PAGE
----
Rising Stars Luncheon Honors LGBTQ Leaders and Pioneers

GLAAD Rising Stars - Getty - H 2018
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The event was held a day before the GLAAD Media Awards.

The Rising Stars Luncheon, held at the Beverly Hilton Hotel on Wednesday, celebrated young leaders for their advocacy and investment in the LGBTQ cause. The event, which took place a day before the GLAAD Media Awards in L.A., featured numerous special guests including designer August Getty, country singer Brandon Stansell, and Keiynan Lonsdale and Alexandra Shipp of Love, Simon.

Recipients Gio Bravo, Leah Juliett and Shayna Warner were honored for their efforts in advancing the rights of the LGBTQ community and for creating an environment of acceptance. Musical group Superfruit performed during the luncheon, and 13 Reasons Why's Tommy Dorfman hosted.

"To me, GLAAD is a pioneering organization," said Bravo. "I think their work is some of the most sincere and fundamental work we need in order to help us move forward as an LGBTQ community." Bravo, the founder of clothing line Insurgent Couture, said he hoped that his work could bring together people of various backgrounds and raise awareness for those who've been marginalized.

"Everything that goes on with the brand goes through me first," he said. "I wanted to create something that works for everybody. It's something that has no gender bias, no stereotypes. I wanted to do something that was very diverse and universal, and that everyone could relate to."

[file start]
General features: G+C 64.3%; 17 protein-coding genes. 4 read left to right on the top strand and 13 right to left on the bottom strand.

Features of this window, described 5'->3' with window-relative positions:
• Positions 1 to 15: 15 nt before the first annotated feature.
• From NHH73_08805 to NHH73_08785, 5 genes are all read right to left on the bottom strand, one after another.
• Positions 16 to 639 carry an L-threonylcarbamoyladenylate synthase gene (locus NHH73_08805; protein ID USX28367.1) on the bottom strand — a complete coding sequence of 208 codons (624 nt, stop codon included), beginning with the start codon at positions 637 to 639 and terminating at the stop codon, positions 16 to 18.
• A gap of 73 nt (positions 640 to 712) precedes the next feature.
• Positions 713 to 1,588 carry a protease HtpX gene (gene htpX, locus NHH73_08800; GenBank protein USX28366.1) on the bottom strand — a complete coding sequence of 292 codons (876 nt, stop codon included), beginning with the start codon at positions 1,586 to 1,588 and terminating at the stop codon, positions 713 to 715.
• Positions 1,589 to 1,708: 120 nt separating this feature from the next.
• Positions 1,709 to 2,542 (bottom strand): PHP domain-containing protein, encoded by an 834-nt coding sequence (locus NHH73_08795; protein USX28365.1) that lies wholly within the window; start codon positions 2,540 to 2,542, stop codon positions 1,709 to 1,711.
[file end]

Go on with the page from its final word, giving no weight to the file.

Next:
Juliett, founder and executive director of March Against Revenge Porn, spoke with The Hollywood Reporter about being honored at the event. "I'm from Connecticut, a very small conservative town in Connecticut, and to be able to come all the way here to California is not only a big deal but also an opportunity that not a lot of people like me get, and I'm incredibly blessed. This grant is allowing me to pursue a project that I'm incredibly proud to be doing and I think is critical and important in this culture that we're in," she said. 

The visibility of LGBTQ actors in television and film is crucial in understanding the nature of their identities and seeing them as more than just characters and talents onstage, Juliett said. "We need to focus on the difference between visibility and legibility," she said. "Right now we have so many openly queer and transgender stars being visible; however, we don’t have the legibility, the understanding, the nuances of those identities. We need to start making those identities more understandable and more legible to an everyday person," said Juliett.

LGBTQ acceptance has always been a challenge, and over the years has faced its ups and downs. Shayna Maci Warner, graduating scholar from UCLA and managing editor of OutWrite News Magazine, expressed the need to be vocal and persistent. "We make big strides, and then we fall back a bit. This was the first year LGBTQ acceptance actually went down, and I believe the most important thing to do is to be more visible, vocal, and to go out and vote. If you're an ally, pay attention to those around you who need your help and need your voice to support them."

Bravo reiterated that the greatest challenge among LGBTQ people is increased visibility and awareness of their efforts. "Visibility is important. People cannot defend or stand behind something that they don't see. If we are scared to come out into the light and do our work and show who we are, then we cannot find people to support us and help us fight for that."